Potato and Stonecrop Curry

Playing off of their freshly-shelled pea flavor, I used the stonecrops in my WWOOF CSA basket this week to make a mock aloo matar.   Aloo matar (aloo meaning potatoes and matar meaning peas) can be made as a dry or wet curry, but you will find that this version produces the former.  As such, I enjoy eating it by itself with just a dollop of yogurt or alongside chapatis or rice. It would also make for a lovely dosa filling.


6-8 small potatoes, skins left on, diced

1 cup stonecrops

1 small onion, finely chopped

2-3 garlic cloves, minced

1 tablespoon ghee or oil

1/2 teaspoon grated ginger

1 teaspoon whole cumin seeds

1/2 teaspoon whole coriander seeds, ground with mortar and pestle

1/4-1/2 teaspoon hot red pepper powder

1 teaspoon garam masala

1/3 cup water

Cracked black pepper and salt to taste

Plain yogurt to serve (optional)

Chopped cilantro for garnish (optional)


Heat the ghee or oil in a pan over medium heat. Add the cumin seeds and stir for a few seconds until they sizzle. Add the onions and garlic and cook until the onions are translucent.

Next add the potatoes, grated ginger, red pepper powder, ground coriander, and garam masala and stir-fry for 2-3 minutes.

Add the water to the pan, turn the heat to low, and cover the pan. Cook until the potatoes are tender, about 10 minutes. During this time, lift the lid every few minutes to stir the potatoes and prevent burning.

While the potatoes are cooking, rinse the stonecrops well in cold water, shake off the excess water, and gently tear the bigger plants into smaller, bite-size pieces.

When the potatoes are tender, remove the lid and generously add black pepper, along with a bit more of the previously used spices if you see fit.  Taste for salt, and add if needed. Turn the heat up to medium and cook the curry for one minute (you may add a bit more ghee if necessary). Turn the heat off and fold in the stonecrops. Serve immediately, with yogurt and a sprinkling of cilantro if you wish.



About continuethislabor

Hi I'm Tera. I'm interested in how flavors work together and how we can work together to be responsible Earth citizens. Currently I teach English in S. Korea with my husband, but someday we will own a small organic farm. There, we will grow vegetables, raise chickens and goats, and play Catan in our little cottage while drinking good coffee.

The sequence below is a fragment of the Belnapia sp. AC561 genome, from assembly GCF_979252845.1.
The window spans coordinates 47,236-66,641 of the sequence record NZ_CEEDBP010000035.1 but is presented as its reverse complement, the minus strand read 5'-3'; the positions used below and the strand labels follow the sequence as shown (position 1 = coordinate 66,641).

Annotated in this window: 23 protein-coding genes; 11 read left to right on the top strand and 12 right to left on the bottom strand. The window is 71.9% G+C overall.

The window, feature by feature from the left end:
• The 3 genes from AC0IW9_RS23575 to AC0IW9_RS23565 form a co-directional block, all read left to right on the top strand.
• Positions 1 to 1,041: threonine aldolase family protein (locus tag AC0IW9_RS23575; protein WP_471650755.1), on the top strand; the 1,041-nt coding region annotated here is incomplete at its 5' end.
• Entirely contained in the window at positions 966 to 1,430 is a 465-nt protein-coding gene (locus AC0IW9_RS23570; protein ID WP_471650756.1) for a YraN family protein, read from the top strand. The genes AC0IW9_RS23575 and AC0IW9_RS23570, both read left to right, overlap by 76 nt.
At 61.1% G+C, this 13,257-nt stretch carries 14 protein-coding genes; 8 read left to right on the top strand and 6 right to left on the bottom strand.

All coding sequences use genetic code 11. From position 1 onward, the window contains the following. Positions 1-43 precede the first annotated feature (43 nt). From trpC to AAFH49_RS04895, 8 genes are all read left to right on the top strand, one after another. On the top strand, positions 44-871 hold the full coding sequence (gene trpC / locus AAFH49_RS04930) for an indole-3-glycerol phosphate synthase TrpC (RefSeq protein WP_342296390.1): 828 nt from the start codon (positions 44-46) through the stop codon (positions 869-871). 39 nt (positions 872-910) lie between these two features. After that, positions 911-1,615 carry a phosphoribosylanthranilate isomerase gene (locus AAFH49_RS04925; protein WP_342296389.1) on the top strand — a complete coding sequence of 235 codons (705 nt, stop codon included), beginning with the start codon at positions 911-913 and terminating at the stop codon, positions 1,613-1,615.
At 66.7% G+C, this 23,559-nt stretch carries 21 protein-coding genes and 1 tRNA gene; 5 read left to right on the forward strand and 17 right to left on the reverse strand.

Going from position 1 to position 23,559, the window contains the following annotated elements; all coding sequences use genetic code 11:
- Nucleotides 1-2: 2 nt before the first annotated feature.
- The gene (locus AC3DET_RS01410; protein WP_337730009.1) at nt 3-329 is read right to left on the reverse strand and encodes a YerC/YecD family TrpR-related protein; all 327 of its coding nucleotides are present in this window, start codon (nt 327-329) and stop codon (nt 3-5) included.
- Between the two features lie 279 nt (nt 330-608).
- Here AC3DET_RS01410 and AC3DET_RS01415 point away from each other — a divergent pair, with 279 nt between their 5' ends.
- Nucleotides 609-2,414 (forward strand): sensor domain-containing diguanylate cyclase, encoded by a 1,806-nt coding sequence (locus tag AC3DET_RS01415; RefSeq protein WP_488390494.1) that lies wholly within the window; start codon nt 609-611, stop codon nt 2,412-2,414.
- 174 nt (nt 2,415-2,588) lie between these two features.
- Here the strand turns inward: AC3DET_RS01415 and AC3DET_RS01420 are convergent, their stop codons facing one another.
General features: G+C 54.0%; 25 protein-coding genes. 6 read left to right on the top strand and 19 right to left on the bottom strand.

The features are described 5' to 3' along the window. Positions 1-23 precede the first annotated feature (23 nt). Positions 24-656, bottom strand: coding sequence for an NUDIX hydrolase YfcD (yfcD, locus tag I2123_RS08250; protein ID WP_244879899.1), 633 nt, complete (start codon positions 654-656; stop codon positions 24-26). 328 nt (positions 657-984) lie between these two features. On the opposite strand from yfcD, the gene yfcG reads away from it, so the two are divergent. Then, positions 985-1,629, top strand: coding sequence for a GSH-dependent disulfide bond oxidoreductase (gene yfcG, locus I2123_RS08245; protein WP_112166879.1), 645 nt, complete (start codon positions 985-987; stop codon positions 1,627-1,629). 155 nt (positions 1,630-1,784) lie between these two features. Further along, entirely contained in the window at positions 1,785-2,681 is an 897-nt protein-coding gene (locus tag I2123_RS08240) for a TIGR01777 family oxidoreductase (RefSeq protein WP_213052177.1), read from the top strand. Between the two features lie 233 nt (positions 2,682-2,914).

1. Sorry for asking what I am sure is a foolish question, but is this recipe yield a meal for one or two people?

  2. Hi Christinarauska, that’s not a foolish question at all. The meal is good for two to three people, and might perhaps make a small lunch the next day. 🙂

  3. Tera, thank you very much for the delicious recipes and your time doing it and sharing. I have a question I hope you can answer. I have about 1/4 acre of stonecrop. It is getting so tall it needs to be cut. I usually use the cuttings to spread the Stone crop ( I use it in stead of grass and eat it also. This year I want to keep it for later use. Do you know which would be best, to dehydrate or freeze it? I need to keep all the nutrients it contains as much as I can. If you think freeze it, should it be blanched in hot then cold water or steamed or cooked into a pesto. I’m hoping you will say I can just wash it and freeze it! I want to do the healthiest way and I can’t find ANY way to preserve it. Thank you very much. Debbie

  4. Hi Debbie, great question and kudos for having an edible lawn! You can certainly make stonecrops into a delicious pesto and freeze it, and you can also just blend stonecrops into a paste and freeze it that way, too. Try not blending a handful and see how well that method works with freezing. In my mind, I can’t picture dehydrating stonecrops, but why not try it on a handful, as well? Let me know what works!

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